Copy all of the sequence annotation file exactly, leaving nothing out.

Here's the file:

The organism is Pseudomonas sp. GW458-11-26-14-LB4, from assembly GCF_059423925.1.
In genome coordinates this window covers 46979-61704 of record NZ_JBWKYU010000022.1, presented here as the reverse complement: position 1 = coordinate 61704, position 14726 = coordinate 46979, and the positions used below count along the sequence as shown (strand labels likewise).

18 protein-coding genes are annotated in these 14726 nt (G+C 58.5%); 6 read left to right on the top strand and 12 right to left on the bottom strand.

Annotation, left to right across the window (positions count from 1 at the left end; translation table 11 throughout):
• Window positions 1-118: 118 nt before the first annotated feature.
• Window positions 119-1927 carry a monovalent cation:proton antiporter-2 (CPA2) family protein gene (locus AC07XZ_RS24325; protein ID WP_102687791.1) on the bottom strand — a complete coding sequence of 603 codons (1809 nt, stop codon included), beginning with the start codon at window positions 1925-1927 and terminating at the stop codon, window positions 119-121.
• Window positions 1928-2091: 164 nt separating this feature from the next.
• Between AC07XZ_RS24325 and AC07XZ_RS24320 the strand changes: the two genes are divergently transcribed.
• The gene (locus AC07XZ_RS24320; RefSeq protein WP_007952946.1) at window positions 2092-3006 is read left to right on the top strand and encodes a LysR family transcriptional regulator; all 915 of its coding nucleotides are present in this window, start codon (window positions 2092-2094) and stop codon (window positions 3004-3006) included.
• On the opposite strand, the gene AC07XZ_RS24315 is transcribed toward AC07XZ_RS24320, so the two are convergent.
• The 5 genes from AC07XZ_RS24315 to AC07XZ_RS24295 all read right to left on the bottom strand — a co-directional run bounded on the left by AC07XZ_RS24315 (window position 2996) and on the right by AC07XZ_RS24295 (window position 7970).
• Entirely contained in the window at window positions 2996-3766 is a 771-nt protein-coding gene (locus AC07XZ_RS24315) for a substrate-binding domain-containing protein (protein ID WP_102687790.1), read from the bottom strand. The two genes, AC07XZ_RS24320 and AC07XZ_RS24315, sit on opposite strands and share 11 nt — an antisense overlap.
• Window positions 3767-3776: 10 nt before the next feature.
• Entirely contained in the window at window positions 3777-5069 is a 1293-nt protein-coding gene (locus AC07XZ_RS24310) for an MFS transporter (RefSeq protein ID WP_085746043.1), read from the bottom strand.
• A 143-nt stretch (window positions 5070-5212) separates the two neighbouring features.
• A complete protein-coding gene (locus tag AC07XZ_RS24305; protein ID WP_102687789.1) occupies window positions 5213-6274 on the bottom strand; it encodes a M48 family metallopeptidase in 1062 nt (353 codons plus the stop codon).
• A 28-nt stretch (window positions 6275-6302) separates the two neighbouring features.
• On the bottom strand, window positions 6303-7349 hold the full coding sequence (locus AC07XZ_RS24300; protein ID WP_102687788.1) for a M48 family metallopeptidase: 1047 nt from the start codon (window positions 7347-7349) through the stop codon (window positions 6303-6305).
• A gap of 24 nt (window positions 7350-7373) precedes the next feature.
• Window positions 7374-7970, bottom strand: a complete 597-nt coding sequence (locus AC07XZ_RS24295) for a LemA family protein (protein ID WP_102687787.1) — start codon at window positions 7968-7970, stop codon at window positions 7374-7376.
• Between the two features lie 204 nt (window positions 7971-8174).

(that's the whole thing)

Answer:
The organism is Pseudomonas sp. GW458-11-26-14-LB4, from assembly GCF_059423925.1.
In genome coordinates this window covers 46979-61704 of record NZ_JBWKYU010000022.1, presented here as the reverse complement: position 1 = coordinate 61704, position 14726 = coordinate 46979, and the positions used below count along the sequence as shown (strand labels likewise).

18 protein-coding genes are annotated in these 14726 nt (G+C 58.5%); 6 read left to right on the top strand and 12 right to left on the bottom strand.

Annotation, left to right across the window (positions count from 1 at the left end; translation table 11 throughout):
• Window positions 1-118: 118 nt before the first annotated feature.
• Window positions 119-1927 carry a monovalent cation:proton antiporter-2 (CPA2) family protein gene (locus AC07XZ_RS24325; protein ID WP_102687791.1) on the bottom strand — a complete coding sequence of 603 codons (1809 nt, stop codon included), beginning with the start codon at window positions 1925-1927 and terminating at the stop codon, window positions 119-121.
• Window positions 1928-2091: 164 nt separating this feature from the next.
• Between AC07XZ_RS24325 and AC07XZ_RS24320 the strand changes: the two genes are divergently transcribed.
• The gene (locus AC07XZ_RS24320; RefSeq protein WP_007952946.1) at window positions 2092-3006 is read left to right on the top strand and encodes a LysR family transcriptional regulator; all 915 of its coding nucleotides are present in this window, start codon (window positions 2092-2094) and stop codon (window positions 3004-3006) included.
• On the opposite strand, the gene AC07XZ_RS24315 is transcribed toward AC07XZ_RS24320, so the two are convergent.
• The 5 genes from AC07XZ_RS24315 to AC07XZ_RS24295 all read right to left on the bottom strand — a co-directional run bounded on the left by AC07XZ_RS24315 (window position 2996) and on the right by AC07XZ_RS24295 (window position 7970).
• Entirely contained in the window at window positions 2996-3766 is a 771-nt protein-coding gene (locus AC07XZ_RS24315) for a substrate-binding domain-containing protein (protein ID WP_102687790.1), read from the bottom strand. The two genes, AC07XZ_RS24320 and AC07XZ_RS24315, sit on opposite strands and share 11 nt — an antisense overlap.
• Window positions 3767-3776: 10 nt before the next feature.
• Entirely contained in the window at window positions 3777-5069 is a 1293-nt protein-coding gene (locus AC07XZ_RS24310) for an MFS transporter (RefSeq protein ID WP_085746043.1), read from the bottom strand.
• A 143-nt stretch (window positions 5070-5212) separates the two neighbouring features.
• A complete protein-coding gene (locus tag AC07XZ_RS24305; protein ID WP_102687789.1) occupies window positions 5213-6274 on the bottom strand; it encodes a M48 family metallopeptidase in 1062 nt (353 codons plus the stop codon).
• A 28-nt stretch (window positions 6275-6302) separates the two neighbouring features.
• On the bottom strand, window positions 6303-7349 hold the full coding sequence (locus AC07XZ_RS24300; protein ID WP_102687788.1) for a M48 family metallopeptidase: 1047 nt from the start codon (window positions 7347-7349) through the stop codon (window positions 6303-6305).
• A gap of 24 nt (window positions 7350-7373) precedes the next feature.
• Window positions 7374-7970, bottom strand: a complete 597-nt coding sequence (locus AC07XZ_RS24295) for a LemA family protein (protein ID WP_102687787.1) — start codon at window positions 7968-7970, stop codon at window positions 7374-7376.
• Between the two features lie 204 nt (window positions 7971-8174).